The Plague of the Modern Church (I)


The modern church has a plague, and it doesn’t even know it. Gaining popularity since the 1830’s, premillennial dispensationalism has been systematically inculcated into the modern church’s theology and eschatology since that time. The result for the church has been a subtle but monumental disaster.

This series (which I plan to add to weekly) will attempt to do two things: firstly, to show the utterly fraudulent nature of the theology of premillennial dispensationalism, which has captivated and deceived 95% of the modern church.

Secondly, I will attempt to show how this fraudulent theology has rendered the modern church impotent and ineffective, unable to confidently and competently deal with a raft of fundamental issues, critical for the church and society as a whole, which we are supposed to be influencing and impacting as believers.

I’ve written elsewhere this week that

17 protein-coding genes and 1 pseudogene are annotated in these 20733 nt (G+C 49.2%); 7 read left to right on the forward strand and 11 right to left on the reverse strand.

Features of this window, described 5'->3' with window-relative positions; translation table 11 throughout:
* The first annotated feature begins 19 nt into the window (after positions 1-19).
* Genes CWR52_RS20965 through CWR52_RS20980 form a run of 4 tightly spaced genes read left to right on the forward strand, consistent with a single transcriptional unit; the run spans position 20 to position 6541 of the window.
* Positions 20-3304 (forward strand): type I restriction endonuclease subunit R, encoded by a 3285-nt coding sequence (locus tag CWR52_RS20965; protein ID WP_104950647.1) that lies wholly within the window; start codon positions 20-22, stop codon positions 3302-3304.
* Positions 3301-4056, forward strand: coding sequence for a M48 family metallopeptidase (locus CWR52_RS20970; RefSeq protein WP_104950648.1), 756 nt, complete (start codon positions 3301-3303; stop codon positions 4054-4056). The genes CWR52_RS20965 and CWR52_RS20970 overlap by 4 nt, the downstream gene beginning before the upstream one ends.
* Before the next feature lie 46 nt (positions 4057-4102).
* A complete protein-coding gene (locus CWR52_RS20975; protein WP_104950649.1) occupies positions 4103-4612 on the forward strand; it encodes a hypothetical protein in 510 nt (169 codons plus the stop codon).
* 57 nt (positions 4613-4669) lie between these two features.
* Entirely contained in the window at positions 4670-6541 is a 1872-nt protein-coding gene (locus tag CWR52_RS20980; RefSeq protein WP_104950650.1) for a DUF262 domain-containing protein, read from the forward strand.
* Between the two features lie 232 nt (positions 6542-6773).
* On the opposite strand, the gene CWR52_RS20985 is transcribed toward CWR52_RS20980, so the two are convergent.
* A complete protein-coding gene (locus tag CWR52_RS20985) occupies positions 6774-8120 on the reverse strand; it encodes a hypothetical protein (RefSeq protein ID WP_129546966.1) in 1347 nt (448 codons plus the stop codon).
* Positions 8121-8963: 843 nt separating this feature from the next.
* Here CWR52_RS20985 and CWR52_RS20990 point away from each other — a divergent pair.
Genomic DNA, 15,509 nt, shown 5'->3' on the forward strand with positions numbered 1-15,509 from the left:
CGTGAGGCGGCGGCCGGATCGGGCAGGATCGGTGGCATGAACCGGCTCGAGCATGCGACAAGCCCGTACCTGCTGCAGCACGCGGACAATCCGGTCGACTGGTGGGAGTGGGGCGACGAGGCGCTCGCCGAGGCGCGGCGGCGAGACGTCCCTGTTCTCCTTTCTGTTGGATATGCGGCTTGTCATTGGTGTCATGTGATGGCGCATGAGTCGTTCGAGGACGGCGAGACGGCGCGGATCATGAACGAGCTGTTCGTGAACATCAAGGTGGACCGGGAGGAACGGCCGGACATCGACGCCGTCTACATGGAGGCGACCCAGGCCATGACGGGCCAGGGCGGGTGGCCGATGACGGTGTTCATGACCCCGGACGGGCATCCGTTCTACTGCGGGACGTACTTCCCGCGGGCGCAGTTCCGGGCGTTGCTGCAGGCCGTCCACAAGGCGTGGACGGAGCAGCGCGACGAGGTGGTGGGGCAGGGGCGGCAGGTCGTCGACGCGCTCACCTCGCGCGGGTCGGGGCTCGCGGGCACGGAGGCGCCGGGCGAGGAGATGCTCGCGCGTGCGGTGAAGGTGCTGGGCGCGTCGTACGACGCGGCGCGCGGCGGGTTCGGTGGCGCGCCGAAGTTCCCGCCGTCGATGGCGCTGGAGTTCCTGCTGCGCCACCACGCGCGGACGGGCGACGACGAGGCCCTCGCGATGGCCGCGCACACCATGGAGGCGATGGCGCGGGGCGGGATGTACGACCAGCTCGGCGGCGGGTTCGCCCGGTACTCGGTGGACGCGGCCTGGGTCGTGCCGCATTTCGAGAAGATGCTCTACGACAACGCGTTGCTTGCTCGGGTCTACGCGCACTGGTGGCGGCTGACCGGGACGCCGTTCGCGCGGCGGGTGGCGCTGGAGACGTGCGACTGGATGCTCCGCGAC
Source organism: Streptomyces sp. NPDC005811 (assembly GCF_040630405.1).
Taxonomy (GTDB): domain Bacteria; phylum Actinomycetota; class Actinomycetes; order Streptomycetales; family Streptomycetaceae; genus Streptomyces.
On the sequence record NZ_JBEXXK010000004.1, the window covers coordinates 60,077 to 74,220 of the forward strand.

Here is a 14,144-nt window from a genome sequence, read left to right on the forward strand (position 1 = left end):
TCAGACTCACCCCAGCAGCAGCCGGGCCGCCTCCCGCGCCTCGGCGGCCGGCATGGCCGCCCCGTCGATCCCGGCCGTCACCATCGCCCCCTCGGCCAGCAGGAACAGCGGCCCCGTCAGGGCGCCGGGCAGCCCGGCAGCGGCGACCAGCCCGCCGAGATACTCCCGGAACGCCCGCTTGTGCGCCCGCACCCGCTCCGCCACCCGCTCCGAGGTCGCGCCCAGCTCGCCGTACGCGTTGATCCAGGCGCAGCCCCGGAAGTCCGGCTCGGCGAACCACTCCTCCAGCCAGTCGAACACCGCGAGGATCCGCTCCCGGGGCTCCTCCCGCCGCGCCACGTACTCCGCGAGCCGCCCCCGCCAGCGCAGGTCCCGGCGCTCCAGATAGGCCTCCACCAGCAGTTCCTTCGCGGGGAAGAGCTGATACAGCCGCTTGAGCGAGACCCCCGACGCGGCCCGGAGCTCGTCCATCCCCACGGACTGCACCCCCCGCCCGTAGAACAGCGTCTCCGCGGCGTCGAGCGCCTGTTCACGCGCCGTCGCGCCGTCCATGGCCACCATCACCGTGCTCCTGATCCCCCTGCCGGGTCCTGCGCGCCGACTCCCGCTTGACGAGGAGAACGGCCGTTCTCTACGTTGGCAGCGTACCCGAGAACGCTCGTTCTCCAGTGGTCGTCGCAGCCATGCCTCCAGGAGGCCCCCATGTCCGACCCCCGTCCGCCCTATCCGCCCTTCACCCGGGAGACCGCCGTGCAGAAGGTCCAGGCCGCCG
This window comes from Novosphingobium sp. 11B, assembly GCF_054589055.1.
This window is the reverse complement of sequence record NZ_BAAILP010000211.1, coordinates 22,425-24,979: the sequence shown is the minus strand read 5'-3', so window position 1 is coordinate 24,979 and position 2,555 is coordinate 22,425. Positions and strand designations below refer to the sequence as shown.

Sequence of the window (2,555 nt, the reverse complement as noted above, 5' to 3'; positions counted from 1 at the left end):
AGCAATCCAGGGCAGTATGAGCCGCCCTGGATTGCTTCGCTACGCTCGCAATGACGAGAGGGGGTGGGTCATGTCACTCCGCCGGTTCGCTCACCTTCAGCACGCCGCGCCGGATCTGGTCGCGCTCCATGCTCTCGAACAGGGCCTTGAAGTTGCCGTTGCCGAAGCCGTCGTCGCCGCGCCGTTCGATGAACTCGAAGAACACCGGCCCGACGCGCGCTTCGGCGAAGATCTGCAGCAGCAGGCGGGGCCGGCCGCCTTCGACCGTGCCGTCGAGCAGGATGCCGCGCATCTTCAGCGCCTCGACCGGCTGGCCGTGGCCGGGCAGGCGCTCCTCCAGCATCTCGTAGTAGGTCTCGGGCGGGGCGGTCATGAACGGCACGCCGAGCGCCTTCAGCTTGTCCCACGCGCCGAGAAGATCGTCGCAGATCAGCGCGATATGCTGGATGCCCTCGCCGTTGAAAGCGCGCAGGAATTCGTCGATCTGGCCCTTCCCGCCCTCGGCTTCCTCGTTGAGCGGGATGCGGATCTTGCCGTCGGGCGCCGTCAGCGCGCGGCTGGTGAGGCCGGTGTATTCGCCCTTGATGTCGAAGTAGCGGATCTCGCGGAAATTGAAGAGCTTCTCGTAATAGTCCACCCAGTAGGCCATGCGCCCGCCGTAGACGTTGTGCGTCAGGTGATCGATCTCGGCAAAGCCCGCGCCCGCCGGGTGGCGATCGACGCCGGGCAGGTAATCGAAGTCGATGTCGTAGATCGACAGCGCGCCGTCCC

The majority of the Church leaders I have observed over 38 years of being a believer are either asleep, or powerless to lead people to effect change, or worse: they couldn’t run a chook raffle. Some are more interested in their superannuation package than the leadership and care of God’s people. We are like the Titanic, half an hour before its fateful collision, and the captain knows… nothing.

Where are the visionaries in the Church today, who are looking beyond next Sunday? Maybe there are some, but I haven’t seen them. You would think that Christian leaders of today (with very few exceptions) have all been to an institution determined to produce wimps and inoffensive people. Could that be true?

We’re pathetic. Our leaders don’t have the theological and moral muscle to pull the skin off a rice-pudding. Watching the football together will be no substitute for providing the leadership the country needs from Christians, today. And I believe it’s related to our theology, and our eschatology.

Where are the Moses, the Elijahs, the John the Baptists? Where are the John Knox’s of today, fearlessly confronting evil rulers in the present age? Doesn’t God produce this kind of man of God anymore?[1]

We must face up to and deal with this issue, in the church.

Why? It’s killing us, by ruining our impact in the world, and making us the laughingstock of communities. This must change, and it can.

[1] “Before we Re-enter the Fray (II),” 6/11/2012